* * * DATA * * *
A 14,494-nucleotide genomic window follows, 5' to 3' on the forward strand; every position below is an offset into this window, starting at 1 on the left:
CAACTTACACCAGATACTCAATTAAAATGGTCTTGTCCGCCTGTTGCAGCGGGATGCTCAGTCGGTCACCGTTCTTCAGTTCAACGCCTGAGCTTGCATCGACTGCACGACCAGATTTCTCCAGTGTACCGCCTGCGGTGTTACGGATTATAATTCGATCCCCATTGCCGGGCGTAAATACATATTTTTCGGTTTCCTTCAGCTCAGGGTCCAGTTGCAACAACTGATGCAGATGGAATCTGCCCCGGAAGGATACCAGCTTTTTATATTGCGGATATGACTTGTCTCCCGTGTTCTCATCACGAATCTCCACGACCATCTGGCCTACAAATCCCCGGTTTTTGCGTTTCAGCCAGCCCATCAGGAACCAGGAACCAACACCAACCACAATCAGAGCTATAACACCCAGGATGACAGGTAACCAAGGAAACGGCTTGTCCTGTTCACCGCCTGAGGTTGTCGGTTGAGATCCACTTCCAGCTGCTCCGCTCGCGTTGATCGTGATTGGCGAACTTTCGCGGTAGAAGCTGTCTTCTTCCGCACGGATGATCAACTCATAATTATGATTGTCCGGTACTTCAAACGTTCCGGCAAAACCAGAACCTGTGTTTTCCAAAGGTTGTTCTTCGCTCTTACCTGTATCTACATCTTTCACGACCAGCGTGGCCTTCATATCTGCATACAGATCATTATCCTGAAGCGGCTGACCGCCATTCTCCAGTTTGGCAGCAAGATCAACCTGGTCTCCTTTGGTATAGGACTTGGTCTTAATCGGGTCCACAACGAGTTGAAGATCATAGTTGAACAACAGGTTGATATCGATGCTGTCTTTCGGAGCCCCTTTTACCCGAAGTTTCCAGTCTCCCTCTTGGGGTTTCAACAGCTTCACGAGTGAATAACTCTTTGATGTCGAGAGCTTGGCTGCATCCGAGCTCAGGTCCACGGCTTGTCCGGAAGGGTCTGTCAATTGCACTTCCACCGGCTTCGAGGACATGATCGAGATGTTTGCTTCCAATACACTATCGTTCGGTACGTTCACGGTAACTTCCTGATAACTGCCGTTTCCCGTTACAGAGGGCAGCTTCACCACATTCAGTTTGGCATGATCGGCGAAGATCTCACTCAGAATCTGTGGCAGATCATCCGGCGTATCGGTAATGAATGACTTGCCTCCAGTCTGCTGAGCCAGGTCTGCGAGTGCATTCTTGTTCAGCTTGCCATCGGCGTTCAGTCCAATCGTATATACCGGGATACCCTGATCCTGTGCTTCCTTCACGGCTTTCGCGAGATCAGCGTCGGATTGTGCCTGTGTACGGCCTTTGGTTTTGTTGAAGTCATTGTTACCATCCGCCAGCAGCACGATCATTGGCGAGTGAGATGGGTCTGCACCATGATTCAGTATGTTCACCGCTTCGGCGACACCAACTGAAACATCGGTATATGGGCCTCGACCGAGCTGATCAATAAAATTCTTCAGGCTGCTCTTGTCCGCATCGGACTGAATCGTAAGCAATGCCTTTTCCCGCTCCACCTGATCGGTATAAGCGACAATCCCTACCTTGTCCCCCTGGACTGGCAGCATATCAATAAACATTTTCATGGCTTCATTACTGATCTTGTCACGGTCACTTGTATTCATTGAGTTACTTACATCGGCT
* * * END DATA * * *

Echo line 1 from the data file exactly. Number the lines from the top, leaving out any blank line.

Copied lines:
A 14,494-nucleotide genomic window follows, 5' to 3' on the forward strand; every position below is an offset into this window, starting at 1 on the left: